SCOTS were cooking more food from scratch last year due to the coronavirus outbreak but snacked more on unhealthy foods according to a new report.
The “encouraging” findings were praised by Food Standards Scotland (FSS) Chief Executive after the findings pointed toward Scots taking better care of their health.
However FSS Chief Executive also warned that Scotland’s issue had been brought into focus by the pandemic but warned against the over consumption of unhealthier foods.
The report found that there was a 40% increase in people cooking from scratch in contrast to before lockdown, with 29% reporting to eating healthier.
The FSS data confirmed that we bought more home cooking and meal ingredients including sweet and savoury cooking ingredients, canned goods, dried pasta, rice and pulses during lockdown.
This directly corresponds with results from the recently published FSS COVID-19 tracker which showed that in May, 40% of people reported cooking from scratch more often compared to before lockdown.
Encouragingly, 29% also reported eating healthy meals more often which aligns with the increased amount of vegetables we bought over lockdown.
However, the data showed that we also bought more biscuits, confectionery and crisps during this time.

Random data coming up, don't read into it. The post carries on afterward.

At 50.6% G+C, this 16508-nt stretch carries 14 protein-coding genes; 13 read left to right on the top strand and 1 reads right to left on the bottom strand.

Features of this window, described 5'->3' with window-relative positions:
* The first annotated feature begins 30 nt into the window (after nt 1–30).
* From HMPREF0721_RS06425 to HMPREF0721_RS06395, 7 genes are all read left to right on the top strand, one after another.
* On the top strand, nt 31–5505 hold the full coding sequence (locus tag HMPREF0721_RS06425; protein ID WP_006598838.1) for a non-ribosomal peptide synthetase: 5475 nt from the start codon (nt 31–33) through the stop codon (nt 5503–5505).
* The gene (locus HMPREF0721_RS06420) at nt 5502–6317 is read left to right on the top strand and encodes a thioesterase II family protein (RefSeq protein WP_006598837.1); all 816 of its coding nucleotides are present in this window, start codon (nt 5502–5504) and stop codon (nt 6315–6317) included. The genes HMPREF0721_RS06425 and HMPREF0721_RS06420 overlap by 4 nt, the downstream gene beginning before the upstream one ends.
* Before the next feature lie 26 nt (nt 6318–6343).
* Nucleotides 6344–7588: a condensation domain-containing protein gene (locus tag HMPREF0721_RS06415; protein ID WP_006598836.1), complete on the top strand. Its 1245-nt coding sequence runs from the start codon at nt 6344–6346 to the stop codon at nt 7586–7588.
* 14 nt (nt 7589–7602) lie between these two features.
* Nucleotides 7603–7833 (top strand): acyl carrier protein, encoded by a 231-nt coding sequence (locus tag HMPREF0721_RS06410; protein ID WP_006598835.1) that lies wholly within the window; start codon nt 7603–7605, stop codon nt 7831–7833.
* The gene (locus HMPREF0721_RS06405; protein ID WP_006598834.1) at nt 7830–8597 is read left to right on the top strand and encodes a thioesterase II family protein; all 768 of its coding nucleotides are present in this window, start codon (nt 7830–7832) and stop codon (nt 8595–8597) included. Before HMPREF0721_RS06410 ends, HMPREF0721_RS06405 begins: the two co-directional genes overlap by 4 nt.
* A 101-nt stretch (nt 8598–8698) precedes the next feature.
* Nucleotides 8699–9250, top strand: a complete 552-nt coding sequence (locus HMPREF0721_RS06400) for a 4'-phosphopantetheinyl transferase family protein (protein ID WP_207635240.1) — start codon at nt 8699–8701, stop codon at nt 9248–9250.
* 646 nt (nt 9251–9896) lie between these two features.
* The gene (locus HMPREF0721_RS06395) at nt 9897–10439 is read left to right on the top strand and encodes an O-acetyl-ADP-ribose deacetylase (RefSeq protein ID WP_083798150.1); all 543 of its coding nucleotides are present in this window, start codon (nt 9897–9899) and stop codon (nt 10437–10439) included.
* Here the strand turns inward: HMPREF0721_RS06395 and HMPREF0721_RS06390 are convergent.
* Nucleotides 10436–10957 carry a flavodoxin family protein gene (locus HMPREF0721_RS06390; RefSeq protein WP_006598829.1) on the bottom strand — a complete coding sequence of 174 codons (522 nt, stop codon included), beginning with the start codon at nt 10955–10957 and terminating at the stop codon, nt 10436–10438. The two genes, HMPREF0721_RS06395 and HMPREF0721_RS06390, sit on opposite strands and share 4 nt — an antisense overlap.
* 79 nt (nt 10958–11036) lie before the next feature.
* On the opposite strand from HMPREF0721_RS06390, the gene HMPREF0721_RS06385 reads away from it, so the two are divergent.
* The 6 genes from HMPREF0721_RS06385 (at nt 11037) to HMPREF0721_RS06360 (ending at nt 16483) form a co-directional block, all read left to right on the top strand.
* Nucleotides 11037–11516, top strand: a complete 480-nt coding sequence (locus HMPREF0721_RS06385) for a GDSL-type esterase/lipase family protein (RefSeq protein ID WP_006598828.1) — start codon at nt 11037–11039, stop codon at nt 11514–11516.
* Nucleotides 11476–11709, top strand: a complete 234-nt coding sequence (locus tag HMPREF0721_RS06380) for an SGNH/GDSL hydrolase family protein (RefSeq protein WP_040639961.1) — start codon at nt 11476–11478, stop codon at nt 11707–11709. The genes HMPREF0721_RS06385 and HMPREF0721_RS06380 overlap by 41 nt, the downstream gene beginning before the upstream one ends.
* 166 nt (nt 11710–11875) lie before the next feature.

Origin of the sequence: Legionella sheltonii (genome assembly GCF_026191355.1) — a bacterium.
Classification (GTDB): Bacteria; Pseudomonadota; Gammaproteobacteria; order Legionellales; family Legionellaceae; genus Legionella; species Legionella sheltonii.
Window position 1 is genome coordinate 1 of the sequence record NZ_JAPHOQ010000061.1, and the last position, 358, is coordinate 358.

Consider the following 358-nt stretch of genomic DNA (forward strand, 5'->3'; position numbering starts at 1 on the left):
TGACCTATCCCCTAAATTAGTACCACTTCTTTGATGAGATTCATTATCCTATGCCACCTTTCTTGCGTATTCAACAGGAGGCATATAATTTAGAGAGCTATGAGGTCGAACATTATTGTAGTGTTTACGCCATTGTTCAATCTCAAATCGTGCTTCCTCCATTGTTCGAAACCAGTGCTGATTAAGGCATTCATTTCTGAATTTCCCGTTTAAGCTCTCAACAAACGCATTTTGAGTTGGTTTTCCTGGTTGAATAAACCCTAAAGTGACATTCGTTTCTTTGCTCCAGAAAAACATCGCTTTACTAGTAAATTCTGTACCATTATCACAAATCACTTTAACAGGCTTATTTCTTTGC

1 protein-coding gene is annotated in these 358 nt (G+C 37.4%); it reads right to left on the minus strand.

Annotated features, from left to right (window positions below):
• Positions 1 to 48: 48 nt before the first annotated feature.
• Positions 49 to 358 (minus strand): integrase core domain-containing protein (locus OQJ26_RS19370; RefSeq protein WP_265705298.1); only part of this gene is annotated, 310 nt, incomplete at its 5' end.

This is said to be supported by results from the COVID-19 tracker which showed that in May, 44% of people reported snacking on unhealthier snacks.
FSS’s Chief Executive, Geoff Ogle, said: “Scotland’s battle with overweight and obesity has been brought into sharp focus by the pandemic, as poor diet is a contributory factor to increased risk of poorer health outcomes from COVID-19.
“This is in addition to the well-established links between poor diet, obesity and coronary heart disease, Type 2 diabetes, stroke and some cancers.
“The increase in vegetable and home cooking ingredients purchased is encouraging, with people reporting that they were cooking more from scratch.
“We need both government and industry to build on these encouraging findings.
“We all deserve an occasional treat and unhealthy snacks can be hard to resist, especially now, but we shouldn’t forget that these types of foods are not needed in our diet.
The research claims that shoppers bought 44% more food and drink from shops and supermarkets in the week before the national lockdown in March 2020, compared to March 2019.
People in Scotland made fewer trips to stores during lockdown compared to 2019 as we spent more time at home.
Overall during lockdown, people in Scotland shopped for food less often and bought more from discounters, smaller retailers and convenience stores than over the same period in 2019.
Mr Ogle added:”We have seen through the increased purchase of fruit and veg that habit changes are possible even in these tricky times.
“Cutting back on discretionary foods and building on the shift we have seen around purchase of more fruit and veg would help improve the balance of our diet and lead to better consequential health outcomes.
“As we move through the pandemic, it is essential to assess positive shifts in behaviour so Food Standards Scotland will continue to play its part to ensure people in Scotland have healthier diets.
“We will collaborate with consumers, government, the food and drink industry and other partners to improve diet in Scotland, move towards healthier living, and sustain that improvement going forward.”